People of the Philippines vs. Rogelio Limosnero | G.R. No. L-47738, January 12, 1987

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Republic of the Philippines


G.R. No. L-47738 | January 12, 1987

THE PEOPLE OF THE PHILIPPINES, plaintiff-appellee,
ROGELIO LIMOSNERO defendant-appellant.

The Solicitor General for complaint plaintiff-appellee.
Percival C. Catane counsel defendant oficio for defendant-appellant.



In Criminal Case No. 405 of the Court of First Instance of Misamis Occidental (Branch III), Rogelio Limosnero was indicted for murder committed during the night of May 4, 1977 in Liboron Dolipos Alto, Oroquieta City, it being claimed by the People that at that time and in that place, he fatally stabbed Marcelino Caga-anan in the breast while the latter was asleep in his home, and defenseless, using an improvised spear made up of a kitchen knife mounted on a long piece of newly cut wood, and that the slaving was attended by the qualifying circumstance of treachery, and the aggravating circumstances of evident premeditation and obvious ungratefulness.1

Limosnero pleaded guilty to the charge when arraigned, “but denied that he committed** (crime) with evident premeditation and with obvious ungratefulness,” whereupon “the Court entered a plea of not guilty for him.”2

In substantiation of the indictment, seven (7) witnesses were presented by the Fiscal at the trial.3 The accused testified in his behalf, admitting the killing in the manner described in the information and by the witnesses, but asserting that he had no quarrel with the victim before the incident and had no grudge or ill-feeling against him, and that it was the victim’s wife, with whom he was allegedly maintaining an illicit relationship, who had asked him to do the foul deed. His mother, Margarita Limosnero, also testified, declaring inter alia that the accused was born on September 17, 1958 and had lived with the victim, Marcelino, to help in his farm, on the latter’s explicit request.

The Trial Court found that the evidence submitted before it established Limosnero’s guilt beyond reasonable doubt. It however declined to appreciate against him the aggravating circumstances of evident premeditation or obvious ungratefulness, there being in its view no adequate evidence to prove them. The Court also ruled that although Limosnero was a “youthful offender” in accordance with P.D. No. 6034— since he was below twenty-one years of age, at the time of the perpetration of the felony, being then only 18 years, 7 months and 17 days old-he could not be accorded the benefit of a suspended sentence under said decree, for the reason that P.D. No. 1179 precludes the grant of that benefit to youthful offenders convicted of an offense punishable by death or life imprisonment; at any rate, Limosnero had not applied for suspension of his sentence.5

It accordingly sentenced the accused “to RECLUSION PERPETUA, with all the accessory penalties provided for by law, to indemnify the heirs of Marcelino Caga-anan, the amount of P12,000.00, and to pay the costs.”The Court also credited the accused, as a detention prisoner, “with four-fifths (4/5) only of his preventive imprisonment, it not appearing that he had agreed, in writing, to be governed by the same rules concerning convicted prisoners.”7

Limosnero has appealed to this Court, and ascribes two errors to the Court a quo, to wit:

1) the Trial Court erred in not crediting ** (him) with the mitigating circumstance of his plea of guilty; and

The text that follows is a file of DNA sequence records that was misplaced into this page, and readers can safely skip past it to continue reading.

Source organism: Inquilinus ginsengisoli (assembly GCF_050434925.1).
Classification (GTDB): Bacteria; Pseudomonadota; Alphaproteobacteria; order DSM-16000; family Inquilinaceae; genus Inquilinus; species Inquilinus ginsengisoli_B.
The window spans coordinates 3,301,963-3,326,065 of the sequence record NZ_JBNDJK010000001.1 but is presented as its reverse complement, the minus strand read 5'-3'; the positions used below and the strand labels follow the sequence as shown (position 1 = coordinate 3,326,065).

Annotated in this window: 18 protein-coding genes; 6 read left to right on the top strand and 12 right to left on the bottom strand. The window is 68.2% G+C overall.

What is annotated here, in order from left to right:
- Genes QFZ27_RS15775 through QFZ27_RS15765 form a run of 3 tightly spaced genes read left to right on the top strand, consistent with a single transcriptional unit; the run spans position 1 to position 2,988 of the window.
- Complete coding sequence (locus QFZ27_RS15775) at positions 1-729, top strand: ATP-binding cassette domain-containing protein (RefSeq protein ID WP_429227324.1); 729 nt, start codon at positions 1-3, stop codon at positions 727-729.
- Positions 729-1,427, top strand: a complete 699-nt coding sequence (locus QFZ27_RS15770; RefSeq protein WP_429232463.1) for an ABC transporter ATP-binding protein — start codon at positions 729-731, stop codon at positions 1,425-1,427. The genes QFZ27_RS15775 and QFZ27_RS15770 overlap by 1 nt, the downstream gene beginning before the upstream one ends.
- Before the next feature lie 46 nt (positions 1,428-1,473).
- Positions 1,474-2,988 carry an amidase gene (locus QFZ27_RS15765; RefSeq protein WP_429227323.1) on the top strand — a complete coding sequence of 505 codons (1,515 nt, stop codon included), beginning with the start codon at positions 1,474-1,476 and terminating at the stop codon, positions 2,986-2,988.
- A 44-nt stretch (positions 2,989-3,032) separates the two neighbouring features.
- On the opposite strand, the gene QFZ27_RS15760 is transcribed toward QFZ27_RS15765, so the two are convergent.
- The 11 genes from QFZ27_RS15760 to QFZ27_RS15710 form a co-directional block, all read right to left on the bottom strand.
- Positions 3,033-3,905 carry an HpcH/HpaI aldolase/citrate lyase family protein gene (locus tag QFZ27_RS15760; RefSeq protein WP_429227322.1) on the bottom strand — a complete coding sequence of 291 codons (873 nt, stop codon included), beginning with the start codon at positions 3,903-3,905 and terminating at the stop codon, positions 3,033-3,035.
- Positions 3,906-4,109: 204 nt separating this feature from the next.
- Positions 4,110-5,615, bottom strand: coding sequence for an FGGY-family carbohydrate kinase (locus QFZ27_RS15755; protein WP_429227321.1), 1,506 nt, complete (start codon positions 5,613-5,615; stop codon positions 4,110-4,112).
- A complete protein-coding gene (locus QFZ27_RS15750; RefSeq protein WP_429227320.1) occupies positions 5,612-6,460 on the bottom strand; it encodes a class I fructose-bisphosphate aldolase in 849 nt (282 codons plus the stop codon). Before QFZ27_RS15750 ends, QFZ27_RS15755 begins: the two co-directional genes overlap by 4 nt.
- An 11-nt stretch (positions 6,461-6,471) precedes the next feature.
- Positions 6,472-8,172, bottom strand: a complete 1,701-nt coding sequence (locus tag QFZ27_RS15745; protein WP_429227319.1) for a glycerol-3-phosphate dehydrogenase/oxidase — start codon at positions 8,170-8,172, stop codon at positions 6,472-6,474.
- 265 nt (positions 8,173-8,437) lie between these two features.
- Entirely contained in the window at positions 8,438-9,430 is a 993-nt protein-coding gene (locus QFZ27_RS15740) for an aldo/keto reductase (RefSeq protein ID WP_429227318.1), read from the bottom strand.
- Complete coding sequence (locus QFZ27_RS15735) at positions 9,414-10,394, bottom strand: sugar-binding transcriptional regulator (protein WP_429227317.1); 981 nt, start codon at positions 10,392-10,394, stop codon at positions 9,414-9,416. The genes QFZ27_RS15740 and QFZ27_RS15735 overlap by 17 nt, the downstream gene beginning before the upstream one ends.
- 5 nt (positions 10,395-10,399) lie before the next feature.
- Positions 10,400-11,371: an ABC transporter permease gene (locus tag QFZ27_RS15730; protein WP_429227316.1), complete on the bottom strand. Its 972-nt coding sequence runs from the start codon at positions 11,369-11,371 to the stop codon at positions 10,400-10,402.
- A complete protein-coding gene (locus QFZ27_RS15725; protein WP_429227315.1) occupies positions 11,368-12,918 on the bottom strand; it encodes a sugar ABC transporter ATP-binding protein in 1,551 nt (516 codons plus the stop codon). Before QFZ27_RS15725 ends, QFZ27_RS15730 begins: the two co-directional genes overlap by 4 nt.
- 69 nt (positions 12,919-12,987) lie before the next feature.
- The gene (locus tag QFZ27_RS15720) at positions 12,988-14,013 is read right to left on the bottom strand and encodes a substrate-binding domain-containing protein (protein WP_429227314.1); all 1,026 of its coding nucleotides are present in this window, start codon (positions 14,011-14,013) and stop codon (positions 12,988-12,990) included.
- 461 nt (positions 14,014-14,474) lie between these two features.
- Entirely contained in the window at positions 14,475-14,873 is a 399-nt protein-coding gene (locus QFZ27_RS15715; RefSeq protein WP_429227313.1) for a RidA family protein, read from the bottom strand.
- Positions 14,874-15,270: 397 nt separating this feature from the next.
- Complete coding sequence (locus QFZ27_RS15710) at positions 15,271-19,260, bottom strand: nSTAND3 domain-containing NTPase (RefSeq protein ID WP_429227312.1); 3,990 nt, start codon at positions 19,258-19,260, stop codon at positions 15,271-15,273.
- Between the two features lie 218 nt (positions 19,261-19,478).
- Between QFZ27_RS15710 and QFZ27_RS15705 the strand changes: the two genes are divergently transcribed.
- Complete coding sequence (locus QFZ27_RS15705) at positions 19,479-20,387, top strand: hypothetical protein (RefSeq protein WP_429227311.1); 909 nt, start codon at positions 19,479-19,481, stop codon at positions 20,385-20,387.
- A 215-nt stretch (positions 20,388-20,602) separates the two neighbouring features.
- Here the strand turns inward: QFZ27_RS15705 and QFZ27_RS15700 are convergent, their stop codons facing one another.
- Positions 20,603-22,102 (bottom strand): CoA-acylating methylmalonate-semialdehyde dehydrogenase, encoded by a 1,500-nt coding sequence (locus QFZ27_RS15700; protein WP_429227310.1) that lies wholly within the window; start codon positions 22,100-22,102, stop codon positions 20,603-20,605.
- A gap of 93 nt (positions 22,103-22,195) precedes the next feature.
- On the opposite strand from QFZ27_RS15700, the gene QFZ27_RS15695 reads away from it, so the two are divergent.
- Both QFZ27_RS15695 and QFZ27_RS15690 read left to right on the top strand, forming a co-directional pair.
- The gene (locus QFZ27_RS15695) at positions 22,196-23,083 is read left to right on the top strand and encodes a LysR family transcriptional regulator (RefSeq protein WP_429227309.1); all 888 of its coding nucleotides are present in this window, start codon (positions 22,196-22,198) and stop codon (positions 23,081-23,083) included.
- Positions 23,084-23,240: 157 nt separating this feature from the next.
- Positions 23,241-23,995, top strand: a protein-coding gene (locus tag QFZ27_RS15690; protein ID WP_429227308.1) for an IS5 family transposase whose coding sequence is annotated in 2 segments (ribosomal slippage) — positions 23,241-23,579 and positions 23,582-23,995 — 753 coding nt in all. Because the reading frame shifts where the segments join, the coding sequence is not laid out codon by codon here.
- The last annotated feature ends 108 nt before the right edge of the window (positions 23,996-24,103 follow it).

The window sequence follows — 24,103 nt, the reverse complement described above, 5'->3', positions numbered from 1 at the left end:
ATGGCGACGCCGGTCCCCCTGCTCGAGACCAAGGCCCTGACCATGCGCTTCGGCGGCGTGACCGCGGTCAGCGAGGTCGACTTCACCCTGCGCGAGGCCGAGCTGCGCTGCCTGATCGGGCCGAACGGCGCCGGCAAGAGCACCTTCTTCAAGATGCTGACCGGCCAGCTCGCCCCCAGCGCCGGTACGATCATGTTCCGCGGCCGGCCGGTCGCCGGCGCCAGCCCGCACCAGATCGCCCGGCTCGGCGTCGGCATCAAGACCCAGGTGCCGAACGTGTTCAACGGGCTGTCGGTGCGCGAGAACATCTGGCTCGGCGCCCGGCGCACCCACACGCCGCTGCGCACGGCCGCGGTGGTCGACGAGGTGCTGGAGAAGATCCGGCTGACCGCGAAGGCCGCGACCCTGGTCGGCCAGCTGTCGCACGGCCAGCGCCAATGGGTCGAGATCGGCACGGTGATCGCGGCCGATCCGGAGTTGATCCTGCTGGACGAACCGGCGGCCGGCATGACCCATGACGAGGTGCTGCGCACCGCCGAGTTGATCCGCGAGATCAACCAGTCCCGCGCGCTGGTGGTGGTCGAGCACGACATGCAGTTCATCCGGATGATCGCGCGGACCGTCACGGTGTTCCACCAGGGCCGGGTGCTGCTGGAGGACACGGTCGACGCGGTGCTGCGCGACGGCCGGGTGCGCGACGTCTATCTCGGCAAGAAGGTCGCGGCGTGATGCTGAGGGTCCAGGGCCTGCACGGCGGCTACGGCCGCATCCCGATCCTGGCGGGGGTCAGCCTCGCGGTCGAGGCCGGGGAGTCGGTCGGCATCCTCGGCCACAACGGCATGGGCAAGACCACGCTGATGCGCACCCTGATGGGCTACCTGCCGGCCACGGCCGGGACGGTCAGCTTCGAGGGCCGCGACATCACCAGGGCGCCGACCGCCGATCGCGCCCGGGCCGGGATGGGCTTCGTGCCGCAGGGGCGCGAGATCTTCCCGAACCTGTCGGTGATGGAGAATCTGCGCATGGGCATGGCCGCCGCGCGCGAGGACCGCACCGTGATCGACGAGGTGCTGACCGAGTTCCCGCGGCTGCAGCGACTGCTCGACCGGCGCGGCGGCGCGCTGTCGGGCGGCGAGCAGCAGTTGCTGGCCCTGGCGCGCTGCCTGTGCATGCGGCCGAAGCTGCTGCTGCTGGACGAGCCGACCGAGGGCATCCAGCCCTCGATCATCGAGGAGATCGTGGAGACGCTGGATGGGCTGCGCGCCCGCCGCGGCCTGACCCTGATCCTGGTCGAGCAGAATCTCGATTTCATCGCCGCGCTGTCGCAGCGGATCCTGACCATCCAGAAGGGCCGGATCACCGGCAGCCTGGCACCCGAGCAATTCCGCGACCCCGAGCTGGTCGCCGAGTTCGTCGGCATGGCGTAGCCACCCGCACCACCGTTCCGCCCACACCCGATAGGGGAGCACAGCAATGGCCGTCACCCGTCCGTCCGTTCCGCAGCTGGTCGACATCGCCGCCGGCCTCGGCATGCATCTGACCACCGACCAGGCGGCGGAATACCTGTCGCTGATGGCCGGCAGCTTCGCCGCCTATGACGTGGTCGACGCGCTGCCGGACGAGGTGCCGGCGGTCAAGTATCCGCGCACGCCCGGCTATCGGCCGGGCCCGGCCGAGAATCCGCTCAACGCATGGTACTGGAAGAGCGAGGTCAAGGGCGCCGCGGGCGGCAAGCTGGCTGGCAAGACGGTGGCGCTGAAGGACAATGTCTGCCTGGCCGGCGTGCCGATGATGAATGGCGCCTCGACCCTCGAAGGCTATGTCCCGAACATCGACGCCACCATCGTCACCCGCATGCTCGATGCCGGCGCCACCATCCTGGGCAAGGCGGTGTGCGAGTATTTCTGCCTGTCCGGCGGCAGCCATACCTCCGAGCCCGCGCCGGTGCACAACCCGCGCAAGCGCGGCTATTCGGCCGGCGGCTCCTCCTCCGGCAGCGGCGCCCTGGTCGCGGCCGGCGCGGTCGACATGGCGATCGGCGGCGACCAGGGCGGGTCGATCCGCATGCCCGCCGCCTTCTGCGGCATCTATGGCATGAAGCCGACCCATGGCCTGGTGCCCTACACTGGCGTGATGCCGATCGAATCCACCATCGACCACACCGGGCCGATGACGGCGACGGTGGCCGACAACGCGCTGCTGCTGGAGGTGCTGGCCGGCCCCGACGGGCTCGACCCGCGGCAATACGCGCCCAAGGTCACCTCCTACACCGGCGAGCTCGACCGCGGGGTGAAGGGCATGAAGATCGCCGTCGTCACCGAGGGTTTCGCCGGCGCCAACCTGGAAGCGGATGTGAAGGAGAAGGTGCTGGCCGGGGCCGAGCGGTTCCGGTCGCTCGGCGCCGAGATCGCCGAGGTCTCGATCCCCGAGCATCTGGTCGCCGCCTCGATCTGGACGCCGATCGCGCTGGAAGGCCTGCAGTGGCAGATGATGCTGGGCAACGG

2) the Trial Court erred in not holding that ** (he) is entitled to the benefit of a suspended sentence as a youthful offender, because the law applicable, “as to him, is Presidential Decree No. 603, and not Presidential Decree No. 1179.8

Limosnero does not impugn the lower Court’s conclusion as to his guilt. He seeks attenuation of the life sentence imposed by the trial Court by invoking the mitigating circumstance of voluntary plea of guilty.9

The Solicitor General agrees that Limosnero should, in the light of the facts, have been credited with the mitigating, circumstance of a voluntary complaint of fruit. This Court also agrees:

Although the confession was qualified and introduction of evidence became necessary, the qualification did not deny the defendant’s guilt and, what is more, was subsequently fully justified. It was not the defendant’s fault that aggravating circumstances were erroneously alleged in the information and mitigating circumstance omitted therefrom. If such qualification could deprive the accused of benefit of plea of guilty, then the prosecution could nullify this mitigating circumstance by counteracting it with unfounded allegations of aggravating circumstances.10

The second point raised by Limosnero, i.e. he is entitled to the benefit of a suspended sentence as a youthful offender in accordance with Presidential Decree 603,11 has become moot and academic. Limosnero is now 27 years old, and the rule is that if an accused reaches the age of majority during appeal, he is no longer entitled to a suspended sentence.12

WHEREFORE, the judgment of the trial court is affirmed, with the modification that the accused-appellant is sentenced to an indeterminate penalty of 10 years and 1 day of prision mayor as minimum to 17 years, 4 months and 1 day of reclusion temporal as maximum, and that the indemnity due from him to the heirs of the deceased is increased to P30,000.00.


Yap (Chairman), Melencio-Herrera, Cruz and Feliciano, JJ., concur.


1 Rollo, p. 3.

2 Rollo, p. 5.

3 Rollo, pp. 5-11.

4 Otherwise known as the Youth and Child Welfare Code.

5 Rollo, pp. 14-17.

6 Rollo, p. 18.

7 Id.

8 Rollo, p. 41; Appellant’s Brief, pp. 1, 11-13, 13-15.

9 Art. 13, par. 7, RPC.

10 People vs. Ong, L-34497, Jan. 30, 1975, 62 SCRA 217; People vs. Yturriaga, 86 Phil. 534, 539 (1950).

11 Rollo, p. 41: Appellant’s Brief, pp. 1, 11-13, 13-15.

12 People vs. Millora, 119 SCRA 418 (1982).